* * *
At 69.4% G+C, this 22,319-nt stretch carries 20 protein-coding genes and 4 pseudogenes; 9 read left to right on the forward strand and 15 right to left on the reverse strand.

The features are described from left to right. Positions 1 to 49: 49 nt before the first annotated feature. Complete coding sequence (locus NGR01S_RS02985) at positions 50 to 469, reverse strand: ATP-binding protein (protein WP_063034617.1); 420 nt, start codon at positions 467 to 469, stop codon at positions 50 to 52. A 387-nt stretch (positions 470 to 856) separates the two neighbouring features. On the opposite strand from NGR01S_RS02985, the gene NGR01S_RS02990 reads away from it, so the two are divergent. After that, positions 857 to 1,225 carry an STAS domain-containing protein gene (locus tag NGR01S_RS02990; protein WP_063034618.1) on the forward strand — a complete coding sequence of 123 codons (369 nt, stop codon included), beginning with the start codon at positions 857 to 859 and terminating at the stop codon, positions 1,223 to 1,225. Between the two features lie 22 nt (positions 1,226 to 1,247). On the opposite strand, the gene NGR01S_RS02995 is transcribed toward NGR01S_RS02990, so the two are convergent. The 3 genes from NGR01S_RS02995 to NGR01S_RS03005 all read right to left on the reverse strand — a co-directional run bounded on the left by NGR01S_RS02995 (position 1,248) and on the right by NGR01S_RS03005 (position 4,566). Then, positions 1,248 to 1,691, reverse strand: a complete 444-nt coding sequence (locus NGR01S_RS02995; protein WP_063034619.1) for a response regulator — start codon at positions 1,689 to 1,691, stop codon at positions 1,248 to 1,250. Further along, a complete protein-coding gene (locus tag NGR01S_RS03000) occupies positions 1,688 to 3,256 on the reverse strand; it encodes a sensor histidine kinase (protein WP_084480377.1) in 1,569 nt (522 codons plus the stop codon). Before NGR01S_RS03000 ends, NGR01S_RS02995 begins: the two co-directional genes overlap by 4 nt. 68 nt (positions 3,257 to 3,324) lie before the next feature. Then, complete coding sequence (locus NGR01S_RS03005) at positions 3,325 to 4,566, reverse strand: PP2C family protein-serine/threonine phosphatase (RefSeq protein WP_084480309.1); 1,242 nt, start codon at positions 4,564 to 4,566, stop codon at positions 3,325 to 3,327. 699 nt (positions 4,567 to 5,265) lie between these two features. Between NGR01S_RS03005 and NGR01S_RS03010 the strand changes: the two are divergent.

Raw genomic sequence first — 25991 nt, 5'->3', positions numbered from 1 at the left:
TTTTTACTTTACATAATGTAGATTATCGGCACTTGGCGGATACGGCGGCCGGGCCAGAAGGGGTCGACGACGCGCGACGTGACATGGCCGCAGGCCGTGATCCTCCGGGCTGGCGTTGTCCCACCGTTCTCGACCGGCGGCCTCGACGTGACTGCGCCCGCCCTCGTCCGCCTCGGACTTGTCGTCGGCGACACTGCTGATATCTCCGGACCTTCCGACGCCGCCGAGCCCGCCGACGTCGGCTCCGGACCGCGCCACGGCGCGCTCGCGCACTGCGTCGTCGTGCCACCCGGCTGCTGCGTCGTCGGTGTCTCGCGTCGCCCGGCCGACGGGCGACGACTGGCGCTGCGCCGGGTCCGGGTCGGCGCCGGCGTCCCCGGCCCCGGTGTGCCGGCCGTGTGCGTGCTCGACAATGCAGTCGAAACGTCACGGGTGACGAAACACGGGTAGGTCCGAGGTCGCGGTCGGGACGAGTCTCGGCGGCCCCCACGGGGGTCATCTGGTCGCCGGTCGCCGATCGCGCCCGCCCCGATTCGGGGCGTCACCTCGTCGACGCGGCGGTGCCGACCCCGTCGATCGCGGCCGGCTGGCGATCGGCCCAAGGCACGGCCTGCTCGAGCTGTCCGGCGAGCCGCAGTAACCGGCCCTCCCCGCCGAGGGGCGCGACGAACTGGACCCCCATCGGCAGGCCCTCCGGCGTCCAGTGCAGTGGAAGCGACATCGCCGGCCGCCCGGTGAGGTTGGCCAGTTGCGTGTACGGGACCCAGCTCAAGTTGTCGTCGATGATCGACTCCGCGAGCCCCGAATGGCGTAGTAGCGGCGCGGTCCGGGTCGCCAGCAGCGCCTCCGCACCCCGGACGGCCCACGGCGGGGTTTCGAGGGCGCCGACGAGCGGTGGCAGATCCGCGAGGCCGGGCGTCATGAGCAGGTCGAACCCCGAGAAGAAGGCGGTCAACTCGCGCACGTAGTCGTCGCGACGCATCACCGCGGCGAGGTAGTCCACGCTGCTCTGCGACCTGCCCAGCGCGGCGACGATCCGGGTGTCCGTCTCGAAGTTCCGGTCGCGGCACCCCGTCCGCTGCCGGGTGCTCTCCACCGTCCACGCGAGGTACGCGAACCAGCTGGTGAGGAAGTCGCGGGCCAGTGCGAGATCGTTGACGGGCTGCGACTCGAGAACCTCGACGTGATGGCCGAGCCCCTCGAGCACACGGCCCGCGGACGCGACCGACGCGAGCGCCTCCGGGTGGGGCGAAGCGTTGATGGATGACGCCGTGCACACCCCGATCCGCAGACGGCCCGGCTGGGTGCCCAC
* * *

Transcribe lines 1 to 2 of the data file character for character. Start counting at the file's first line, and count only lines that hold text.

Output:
At 69.4% G+C, this 22,319-nt stretch carries 20 protein-coding genes and 4 pseudogenes; 9 read left to right on the forward strand and 15 right to left on the reverse strand.

The features are described from left to right. Positions 1 to 49: 49 nt before the first annotated feature. Complete coding sequence (locus NGR01S_RS02985) at positions 50 to 469, reverse strand: ATP-binding protein (protein WP_063034617.1); 420 nt, start codon at positions 467 to 469, stop codon at positions 50 to 52. A 387-nt stretch (positions 470 to 856) separates the two neighbouring features. On the opposite strand from NGR01S_RS02985, the gene NGR01S_RS02990 reads away from it, so the two are divergent. After that, positions 857 to 1,225 carry an STAS domain-containing protein gene (locus tag NGR01S_RS02990; protein WP_063034618.1) on the forward strand — a complete coding sequence of 123 codons (369 nt, stop codon included), beginning with the start codon at positions 857 to 859 and terminating at the stop codon, positions 1,223 to 1,225. Between the two features lie 22 nt (positions 1,226 to 1,247). On the opposite strand, the gene NGR01S_RS02995 is transcribed toward NGR01S_RS02990, so the two are convergent. The 3 genes from NGR01S_RS02995 to NGR01S_RS03005 all read right to left on the reverse strand — a co-directional run bounded on the left by NGR01S_RS02995 (position 1,248) and on the right by NGR01S_RS03005 (position 4,566). Then, positions 1,248 to 1,691, reverse strand: a complete 444-nt coding sequence (locus NGR01S_RS02995; protein WP_063034619.1) for a response regulator — start codon at positions 1,689 to 1,691, stop codon at positions 1,248 to 1,250. Further along, a complete protein-coding gene (locus tag NGR01S_RS03000) occupies positions 1,688 to 3,256 on the reverse strand; it encodes a sensor histidine kinase (protein WP_084480377.1) in 1,569 nt (522 codons plus the stop codon). Before NGR01S_RS03000 ends, NGR01S_RS02995 begins: the two co-directional genes overlap by 4 nt. 68 nt (positions 3,257 to 3,324) lie before the next feature. Then, complete coding sequence (locus NGR01S_RS03005) at positions 3,325 to 4,566, reverse strand: PP2C family protein-serine/threonine phosphatase (RefSeq protein WP_084480309.1); 1,242 nt, start codon at positions 4,564 to 4,566, stop codon at positions 3,325 to 3,327. 699 nt (positions 4,567 to 5,265) lie between these two features. Between NGR01S_RS03005 and NGR01S_RS03010 the strand changes: the two are divergent.